In Mullingar the County Town, you will find a small Famine Memorial at Dominick Place, in the centre of town – a water feature somewhat understated but allows you time to stand and think about those events. Most estimates put the number of dead at around one million, millions more emigrated in the following years. Even with all the modern building work Ireland still has a population barely half of that of 150 years ago.
The cathedral of Christ the King, designed by Ralph Byrne would perhaps look more at home in Spain , Italy or Portugal rather than in the windswept midlands of deepest Ireland.The impressive modern building was consecrated on the day that World War Two broke out. It contains outstanding mosaics of St Patrick and St Anne near the high alter that are the work of Russian artist, Boris Anrep. Permission must be obtained from the sacristan to see a small ecclesiastical museum above the sacristy , where you can learn more about Celtic crosses and other items.
The Belvedere estate, about 4 miles out of town is now in the hands of the nation. The grounds are a treat – especially the follies such as the Jealous wall
Notable Westmeath natives include:
- The Blizzards, musicians
- Joe Dolan
- John McCormack was born in the Bawn, Athlone, the fourth of eleven children of Andrew McCormack and Hannah Watson on 14 June 1884. He became a world-famous Irish tenor and recording artist renowned for his diction and breath control His greatest honour was bestowed upon him by the Pope in 1927 when he was made a Count of the Papal Court.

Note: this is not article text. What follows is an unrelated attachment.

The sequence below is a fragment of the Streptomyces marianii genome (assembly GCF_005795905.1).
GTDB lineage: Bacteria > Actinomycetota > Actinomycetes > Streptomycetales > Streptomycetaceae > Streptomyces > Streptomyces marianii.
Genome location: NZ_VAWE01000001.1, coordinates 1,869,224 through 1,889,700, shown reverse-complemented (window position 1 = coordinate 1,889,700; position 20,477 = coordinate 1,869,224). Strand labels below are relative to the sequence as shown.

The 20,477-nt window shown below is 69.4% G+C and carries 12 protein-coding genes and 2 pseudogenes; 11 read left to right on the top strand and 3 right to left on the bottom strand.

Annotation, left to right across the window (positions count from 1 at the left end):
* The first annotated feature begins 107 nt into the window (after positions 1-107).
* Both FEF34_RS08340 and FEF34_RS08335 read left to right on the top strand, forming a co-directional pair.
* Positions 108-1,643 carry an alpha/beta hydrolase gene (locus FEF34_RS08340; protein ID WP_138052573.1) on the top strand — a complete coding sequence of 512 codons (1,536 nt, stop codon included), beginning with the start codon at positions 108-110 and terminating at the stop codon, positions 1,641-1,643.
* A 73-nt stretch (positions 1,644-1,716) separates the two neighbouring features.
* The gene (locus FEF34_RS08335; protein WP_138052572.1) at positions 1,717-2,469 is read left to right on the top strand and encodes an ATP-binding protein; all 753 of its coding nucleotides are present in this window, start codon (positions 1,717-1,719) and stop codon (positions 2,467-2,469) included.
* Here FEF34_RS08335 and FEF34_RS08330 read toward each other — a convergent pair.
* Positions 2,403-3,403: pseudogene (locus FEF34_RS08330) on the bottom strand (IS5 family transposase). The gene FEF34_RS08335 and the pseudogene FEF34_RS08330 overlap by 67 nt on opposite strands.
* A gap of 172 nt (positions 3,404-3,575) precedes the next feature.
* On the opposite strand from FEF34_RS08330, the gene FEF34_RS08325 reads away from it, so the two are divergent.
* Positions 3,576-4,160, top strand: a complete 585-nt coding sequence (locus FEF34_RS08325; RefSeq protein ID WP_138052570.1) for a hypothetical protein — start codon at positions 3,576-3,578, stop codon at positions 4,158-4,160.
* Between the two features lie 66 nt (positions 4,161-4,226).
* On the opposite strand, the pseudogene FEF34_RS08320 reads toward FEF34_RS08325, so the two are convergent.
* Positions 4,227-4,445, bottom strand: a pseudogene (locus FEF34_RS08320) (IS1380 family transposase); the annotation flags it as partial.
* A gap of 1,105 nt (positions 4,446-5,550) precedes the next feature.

- Michael Joseph Curley, Archbishop of Washington & Baltimore
- Sir Walter Raleigh was born in Devon. Little is known for certain of his early life, though he spent some time in Killua Castle, Clonmellon, County Westmeath
- The writer John Broderick was born in Athlone in 1924
Longford is the fourth smallest of the 32 counties in area and second smallest in terms of population. There are several important Early Christian sites in and near Ardagh, including the Church of St. Mel. It is suggested that Saint Patrick built a church here in the fifth century and installed Saint Mel as bishop. Monastic remains at Ardagh, Abbeylara, Abbeyderg, Abbeyshrule, Inchcleraun Island in Lough Ree and Inchmore Island in Lough Gowna are reminders of the county’s long Christian history. St. Mel’s Cathedral was gutted by fire around 5 am on Christmas morning 2009. The work of restoring our Cathedral is ongoing.
Edgeworthstown has a small museum dedicated to the Edgeworth family. The father an Anglo-Irishman Richard Lovell Edgeworth (1744–1817), was a busy man: writer, scientist, inventor and educationalist, who married four times and had twenty-four children. His daughter Maria, although English born, became one of Ireland’s leading women writers.
Lanesborough and Ballyleague, more commonly known simply as Lanesborough or Lanesboro, is a town composed of two villages, Lanesborough is on the County Longford (east) side and Ballyleague on the County Roscommon (west) side of the River Shannon. They are located at the northern tip of Lough Ree
Notable Longford People include:
- The mother of actor Mel Gibson, Anne Reilly Gibson, was born in Colmcille Parish, County Longford, Ireland. Gibson’s first name comes from the 5th-century Irish saint, Mel, founder of the diocese of Ardagh (which contains most of his mother’s native county), while his second name, Colmcille, also linked to an Irish saint, is the name of the parish in County Longford where Anne Reilly was born and raised.
- Michael Gomez, champion professional boxer was born in an Irish Traveller family in Longford.
- Ray Flynn, Irish mile record holder, grew up in Longford.